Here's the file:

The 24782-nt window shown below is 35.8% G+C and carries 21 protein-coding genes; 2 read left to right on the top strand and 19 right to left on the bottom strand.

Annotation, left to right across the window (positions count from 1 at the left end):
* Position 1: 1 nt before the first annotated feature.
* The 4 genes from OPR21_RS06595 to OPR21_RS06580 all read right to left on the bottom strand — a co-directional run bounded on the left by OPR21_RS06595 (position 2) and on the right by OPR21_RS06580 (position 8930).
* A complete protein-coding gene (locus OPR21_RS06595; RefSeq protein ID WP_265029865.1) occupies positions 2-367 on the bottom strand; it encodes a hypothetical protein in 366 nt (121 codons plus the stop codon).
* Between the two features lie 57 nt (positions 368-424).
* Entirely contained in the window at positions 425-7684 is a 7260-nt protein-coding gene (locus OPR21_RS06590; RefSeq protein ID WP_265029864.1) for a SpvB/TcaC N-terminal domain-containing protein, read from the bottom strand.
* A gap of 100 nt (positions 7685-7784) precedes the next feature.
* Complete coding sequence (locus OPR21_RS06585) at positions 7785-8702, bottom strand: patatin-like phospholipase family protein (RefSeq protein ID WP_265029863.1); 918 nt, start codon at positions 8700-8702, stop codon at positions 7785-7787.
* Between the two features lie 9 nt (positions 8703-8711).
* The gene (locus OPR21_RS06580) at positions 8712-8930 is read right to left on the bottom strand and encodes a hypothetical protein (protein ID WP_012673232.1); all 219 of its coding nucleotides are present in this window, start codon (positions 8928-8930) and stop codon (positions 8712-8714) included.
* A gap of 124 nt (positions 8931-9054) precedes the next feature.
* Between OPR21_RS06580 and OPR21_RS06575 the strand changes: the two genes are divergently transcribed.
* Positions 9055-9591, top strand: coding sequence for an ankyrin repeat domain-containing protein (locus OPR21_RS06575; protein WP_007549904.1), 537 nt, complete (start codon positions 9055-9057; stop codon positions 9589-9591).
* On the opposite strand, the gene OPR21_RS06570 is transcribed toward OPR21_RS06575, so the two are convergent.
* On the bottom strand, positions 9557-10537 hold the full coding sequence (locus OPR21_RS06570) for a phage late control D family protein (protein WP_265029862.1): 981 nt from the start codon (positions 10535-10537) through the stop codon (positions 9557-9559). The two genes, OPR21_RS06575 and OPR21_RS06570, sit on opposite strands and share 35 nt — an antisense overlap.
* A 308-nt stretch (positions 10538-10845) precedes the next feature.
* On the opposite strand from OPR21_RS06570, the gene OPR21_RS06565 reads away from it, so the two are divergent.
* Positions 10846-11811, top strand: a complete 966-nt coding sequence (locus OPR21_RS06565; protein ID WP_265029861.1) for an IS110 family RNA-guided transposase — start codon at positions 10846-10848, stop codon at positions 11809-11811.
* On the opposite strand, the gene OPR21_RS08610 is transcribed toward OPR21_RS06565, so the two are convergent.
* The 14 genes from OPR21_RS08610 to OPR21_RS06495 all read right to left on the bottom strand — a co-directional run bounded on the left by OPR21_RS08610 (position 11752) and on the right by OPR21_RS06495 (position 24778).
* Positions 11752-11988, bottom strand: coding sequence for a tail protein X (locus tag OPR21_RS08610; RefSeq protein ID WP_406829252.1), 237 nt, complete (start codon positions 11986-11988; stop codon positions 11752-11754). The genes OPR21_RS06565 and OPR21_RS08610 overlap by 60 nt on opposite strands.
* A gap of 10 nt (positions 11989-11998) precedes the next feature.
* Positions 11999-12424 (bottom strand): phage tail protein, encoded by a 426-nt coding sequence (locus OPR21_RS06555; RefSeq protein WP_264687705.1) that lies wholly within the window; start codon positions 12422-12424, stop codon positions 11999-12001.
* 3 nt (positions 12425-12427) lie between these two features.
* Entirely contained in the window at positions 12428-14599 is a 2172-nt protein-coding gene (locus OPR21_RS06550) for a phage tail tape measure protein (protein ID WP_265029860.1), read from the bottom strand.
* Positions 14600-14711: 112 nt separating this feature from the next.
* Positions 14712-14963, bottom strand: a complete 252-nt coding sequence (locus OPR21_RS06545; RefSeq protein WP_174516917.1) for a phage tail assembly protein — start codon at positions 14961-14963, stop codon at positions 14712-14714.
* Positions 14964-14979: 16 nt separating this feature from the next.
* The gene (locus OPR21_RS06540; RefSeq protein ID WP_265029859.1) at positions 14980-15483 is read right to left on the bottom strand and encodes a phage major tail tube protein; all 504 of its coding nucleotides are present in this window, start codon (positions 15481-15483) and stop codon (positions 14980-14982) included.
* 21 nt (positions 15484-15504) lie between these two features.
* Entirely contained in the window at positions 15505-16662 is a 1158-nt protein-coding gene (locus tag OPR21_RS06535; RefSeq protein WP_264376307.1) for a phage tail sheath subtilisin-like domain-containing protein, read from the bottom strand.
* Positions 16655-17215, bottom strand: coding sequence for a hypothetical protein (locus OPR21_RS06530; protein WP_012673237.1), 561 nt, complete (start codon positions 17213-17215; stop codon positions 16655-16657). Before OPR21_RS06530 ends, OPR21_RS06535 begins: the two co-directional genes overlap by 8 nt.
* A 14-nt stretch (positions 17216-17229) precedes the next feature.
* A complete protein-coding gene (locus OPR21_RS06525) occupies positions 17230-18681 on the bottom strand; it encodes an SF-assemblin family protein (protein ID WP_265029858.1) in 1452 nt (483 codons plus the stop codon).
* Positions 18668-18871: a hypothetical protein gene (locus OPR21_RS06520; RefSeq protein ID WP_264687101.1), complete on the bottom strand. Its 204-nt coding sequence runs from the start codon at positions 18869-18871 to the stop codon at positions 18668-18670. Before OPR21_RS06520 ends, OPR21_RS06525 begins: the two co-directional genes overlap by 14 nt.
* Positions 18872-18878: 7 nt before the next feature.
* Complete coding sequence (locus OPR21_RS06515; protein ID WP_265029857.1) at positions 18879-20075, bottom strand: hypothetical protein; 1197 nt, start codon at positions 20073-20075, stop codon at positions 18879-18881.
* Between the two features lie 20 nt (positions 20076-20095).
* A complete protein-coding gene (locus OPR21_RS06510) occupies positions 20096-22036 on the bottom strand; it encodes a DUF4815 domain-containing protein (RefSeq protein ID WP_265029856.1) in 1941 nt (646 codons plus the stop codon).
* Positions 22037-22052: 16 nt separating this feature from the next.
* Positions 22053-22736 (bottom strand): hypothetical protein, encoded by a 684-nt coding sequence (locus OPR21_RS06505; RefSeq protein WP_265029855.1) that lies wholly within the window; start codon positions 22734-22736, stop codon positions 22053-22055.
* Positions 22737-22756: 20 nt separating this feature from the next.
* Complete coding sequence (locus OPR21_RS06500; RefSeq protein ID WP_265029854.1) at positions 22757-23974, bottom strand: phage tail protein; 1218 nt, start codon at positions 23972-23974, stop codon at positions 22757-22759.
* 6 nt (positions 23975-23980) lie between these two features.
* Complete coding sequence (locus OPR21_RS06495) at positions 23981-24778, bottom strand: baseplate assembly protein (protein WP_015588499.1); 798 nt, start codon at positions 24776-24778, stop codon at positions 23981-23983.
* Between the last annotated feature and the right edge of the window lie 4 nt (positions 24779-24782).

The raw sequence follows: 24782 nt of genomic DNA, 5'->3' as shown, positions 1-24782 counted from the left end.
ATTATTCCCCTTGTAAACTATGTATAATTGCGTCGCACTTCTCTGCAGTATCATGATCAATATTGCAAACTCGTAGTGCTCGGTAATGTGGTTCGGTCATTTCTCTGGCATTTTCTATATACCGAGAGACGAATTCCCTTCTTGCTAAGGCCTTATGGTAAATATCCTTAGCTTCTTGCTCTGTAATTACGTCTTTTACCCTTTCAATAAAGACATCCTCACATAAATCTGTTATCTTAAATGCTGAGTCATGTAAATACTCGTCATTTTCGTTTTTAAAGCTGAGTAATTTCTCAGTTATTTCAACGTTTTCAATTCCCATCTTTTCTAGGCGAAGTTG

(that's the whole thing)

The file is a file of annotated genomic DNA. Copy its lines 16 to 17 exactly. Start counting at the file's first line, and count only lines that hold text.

* On the bottom strand, positions 9557-10537 hold the full coding sequence (locus OPR21_RS06570) for a phage late control D family protein (protein WP_265029862.1): 981 nt from the start codon (positions 10535-10537) through the stop codon (positions 9557-9559). The two genes, OPR21_RS06575 and OPR21_RS06570, sit on opposite strands and share 35 nt — an antisense overlap.
* A 308-nt stretch (positions 10538-10845) precedes the next feature.